Go to Main Content

Mayor's News

  • Danish-born “Little Mermaid’s little sister” crosses the sea to Seoul

  • Mayor's News SMG 3217

    Although it is only 80cm high, the “Little Mermaid” statue has become a global tourist attraction that brings over 1.5 million visitors to Denmark’s Copenhagen each year, ever since the city was embraced by the Andersen fairy tale “The Little Mermaid”. The Little Mermaid’s “little sister,” which resembles this statue, is expected to be seen by the Hangang (River) in the near future.

    To discuss issue such as this, Mayor Park Won Soon met Copenhagen Mayor Frank Jensen on August 12. The mayors agreed to exchange commemorative items of each city and signed an MOU on increased cooperation and exchange in a variety of areas, including climate change and government employee exchanges.

    Concerning cultural exchange activities, the main focus of the MOU, both cities agreed to exchange symbolic items that are representative of each city, a suggestion made by Seoul. The city of Seoul, in particular, has invested significant effort to bring over the Little Mermaid statue. As such, a mutual bond between the two cities was already firmly in place. The Little Mermaid statue was commissioned by Carl Jacobsen, the son of the founder of Carlsberg, the official beer supplier to the Danish royal family, and made by sculptor Edvard Eriksen. It is currently designated as a Danish national treasure.

    Mayor Park expressed his wish for “the 1km-wide, 500km-long Hangang (River), which runs through the center [of Seoul], to be filled with many interesting stories,” and emphasized that “as a part of this goal, if a Little Mermaid statue is brought to Seoul, it will be named the ‘Little Mermaid’s little sister,’ and this story from Copenhagen will become one of the main interesting stories, bringing a world of fun and imagination to our children.”

    As the item representative of Seoul to be given to the city of Copenhagen, the “Bosingak bell” and “sinmungo” are currently the top candidates. The Seoul Metropolitan Government hopes that this agreement to share the Little Mermaid statue is the first step toward expanding exchanges of other landmark structures/sculptures with cities all over the world. Plans are currently being made to create cultural spaces in streets, parks, and other places throughout Seoul based on the stories and cultural themes of the world’s great cities.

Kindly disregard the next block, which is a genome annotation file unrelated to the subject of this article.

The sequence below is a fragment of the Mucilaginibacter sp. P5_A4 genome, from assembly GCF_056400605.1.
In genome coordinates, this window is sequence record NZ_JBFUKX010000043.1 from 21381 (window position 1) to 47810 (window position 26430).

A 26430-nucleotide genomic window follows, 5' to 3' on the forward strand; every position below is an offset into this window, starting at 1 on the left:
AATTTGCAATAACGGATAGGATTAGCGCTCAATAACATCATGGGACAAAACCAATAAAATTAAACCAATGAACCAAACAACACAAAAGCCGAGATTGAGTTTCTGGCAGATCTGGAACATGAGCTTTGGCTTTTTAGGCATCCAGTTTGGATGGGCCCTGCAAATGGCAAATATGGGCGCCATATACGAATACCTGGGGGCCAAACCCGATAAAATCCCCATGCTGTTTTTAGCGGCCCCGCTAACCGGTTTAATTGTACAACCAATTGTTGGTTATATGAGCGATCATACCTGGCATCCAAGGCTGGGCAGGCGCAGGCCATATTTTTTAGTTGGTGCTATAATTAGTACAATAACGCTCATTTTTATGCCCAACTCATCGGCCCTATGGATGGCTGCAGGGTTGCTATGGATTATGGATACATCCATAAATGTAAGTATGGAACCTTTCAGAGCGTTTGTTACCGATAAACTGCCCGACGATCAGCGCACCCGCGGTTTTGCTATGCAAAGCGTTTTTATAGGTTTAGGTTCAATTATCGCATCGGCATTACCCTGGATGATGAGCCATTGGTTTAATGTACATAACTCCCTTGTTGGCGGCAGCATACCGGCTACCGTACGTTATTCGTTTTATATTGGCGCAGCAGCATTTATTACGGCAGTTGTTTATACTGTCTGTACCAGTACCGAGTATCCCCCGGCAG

• Little Mermaid statue
    • Structural art in Odense
    • A playground structure in Denmark
    • A building inside the Andersen Museum in Odense

    <Exchange of model policies from Copenhagen, the leading “green city,” revitalizes climate and environment policy exchange >

    Like Copenhagen, Seoul is also a member of the C40, an international body of world-class cities committed to addressing climate and environment-related issues. As such, Seoul plans to strengthen exchanges on climate and environmental issues with Copenhagen, which was selected as a “European Green Capital” by the EC (European Commission) in 2014.

    The two cities will share their respective model policies, including Copenhagen’s “CPH 2025” and Seoul’s “One Less Nuclear Plant”, as well as strengthen their exchange of personnel. CPH 2025 is a mid to long-term plan that aims to neutralize carbon emissions by 2025, and its key projects include converting from burning fossil fuels to using biomass and wind power and significantly reducing energy consumption in all buildings by 2025, with heating reduced by 25 percent and electricity by 20 percent.

    <The eco-friendly building, “8House,” and tours of infrastructure facilities on an electric bicycle>

    In relation to this policy exchange, Mayor Park Won Soon and his delegation toured 8House, an eco-friendly, multi-purpose development in Ørestad (a district south of Copenhagen) that combines residential, retail, and commercial facilities, and infrastructure related to Copenhagen’s bicycle policy. 8House minimizes cooling and heating-related energy consumption through efficient positioning: commercial spaces, which require a large amount of cooling, are on the northeastern side, while residential spaces, which require a lot of heating, are located on the southwestern side. In particular, the residential spaces have been built as “passive” homes, which means that they can get through the winter without heating equipment thanks to the use of advanced insulation materials, LED lights, and dual-pane windows.

    Furthermore, a ramp that extends all the way from the first to the tenth (top) floor provides a pathway for bicycles and pedestrians, while its “green roof” helps to prevent the “heat island” phenomenon and roads from being submerged during heavy rains. In 2011, 8House was awarded the “Best Residential Architecture Award” at the World Architecture Festival held in Barcelona.

    • 05
    • 06

    Mayor Park Won Soon stated, “I am incredibly pleased to sign friendship agreements with Odense and Copenhagen in commemoration of the 55th anniversary of diplomatic relations between Denmark and Korea. I expect that this visit will be the starting point for culture and tourism exchanges between Seoul and Copenhagen.” Mayor Park also added, “After being introduced to the knowledge and expertise that led Copenhagen to become one of Europe’s most representative environmentally-friendly cities and the capital of a leading ‘green’ country, I will do my best to apply that expertise to match Seoul’s circumstances and lead our city in becoming a major ‘green’ city of Asia.”